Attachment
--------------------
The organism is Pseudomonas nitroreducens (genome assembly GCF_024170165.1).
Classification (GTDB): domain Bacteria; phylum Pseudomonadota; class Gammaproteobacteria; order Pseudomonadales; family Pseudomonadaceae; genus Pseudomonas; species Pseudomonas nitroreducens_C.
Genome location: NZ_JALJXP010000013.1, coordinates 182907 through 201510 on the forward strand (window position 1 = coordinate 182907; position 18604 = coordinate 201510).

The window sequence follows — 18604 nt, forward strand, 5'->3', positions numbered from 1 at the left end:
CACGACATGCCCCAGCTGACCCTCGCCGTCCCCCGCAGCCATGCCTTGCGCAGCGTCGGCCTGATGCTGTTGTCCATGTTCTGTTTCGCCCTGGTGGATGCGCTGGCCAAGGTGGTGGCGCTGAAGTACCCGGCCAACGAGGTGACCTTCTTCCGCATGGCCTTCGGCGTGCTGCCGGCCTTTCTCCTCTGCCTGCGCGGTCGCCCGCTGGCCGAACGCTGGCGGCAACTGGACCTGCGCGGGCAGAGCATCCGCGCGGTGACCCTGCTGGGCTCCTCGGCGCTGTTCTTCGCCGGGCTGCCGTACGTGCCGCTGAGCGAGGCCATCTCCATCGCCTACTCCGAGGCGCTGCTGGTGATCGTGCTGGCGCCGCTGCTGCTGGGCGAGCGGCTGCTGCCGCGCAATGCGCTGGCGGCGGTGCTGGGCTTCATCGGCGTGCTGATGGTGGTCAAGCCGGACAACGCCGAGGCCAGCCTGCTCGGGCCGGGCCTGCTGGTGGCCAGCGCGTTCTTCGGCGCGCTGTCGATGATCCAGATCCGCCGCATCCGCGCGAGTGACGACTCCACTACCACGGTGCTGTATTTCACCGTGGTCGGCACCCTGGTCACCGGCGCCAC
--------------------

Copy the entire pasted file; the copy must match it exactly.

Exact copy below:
The organism is Pseudomonas nitroreducens (genome assembly GCF_024170165.1).
Classification (GTDB): domain Bacteria; phylum Pseudomonadota; class Gammaproteobacteria; order Pseudomonadales; family Pseudomonadaceae; genus Pseudomonas; species Pseudomonas nitroreducens_C.
Genome location: NZ_JALJXP010000013.1, coordinates 182907 through 201510 on the forward strand (window position 1 = coordinate 182907; position 18604 = coordinate 201510).

The window sequence follows — 18604 nt, forward strand, 5'->3', positions numbered from 1 at the left end:
CACGACATGCCCCAGCTGACCCTCGCCGTCCCCCGCAGCCATGCCTTGCGCAGCGTCGGCCTGATGCTGTTGTCCATGTTCTGTTTCGCCCTGGTGGATGCGCTGGCCAAGGTGGTGGCGCTGAAGTACCCGGCCAACGAGGTGACCTTCTTCCGCATGGCCTTCGGCGTGCTGCCGGCCTTTCTCCTCTGCCTGCGCGGTCGCCCGCTGGCCGAACGCTGGCGGCAACTGGACCTGCGCGGGCAGAGCATCCGCGCGGTGACCCTGCTGGGCTCCTCGGCGCTGTTCTTCGCCGGGCTGCCGTACGTGCCGCTGAGCGAGGCCATCTCCATCGCCTACTCCGAGGCGCTGCTGGTGATCGTGCTGGCGCCGCTGCTGCTGGGCGAGCGGCTGCTGCCGCGCAATGCGCTGGCGGCGGTGCTGGGCTTCATCGGCGTGCTGATGGTGGTCAAGCCGGACAACGCCGAGGCCAGCCTGCTCGGGCCGGGCCTGCTGGTGGCCAGCGCGTTCTTCGGCGCGCTGTCGATGATCCAGATCCGCCGCATCCGCGCGAGTGACGACTCCACTACCACGGTGCTGTATTTCACCGTGGTCGGCACCCTGGTCACCGGCGCCAC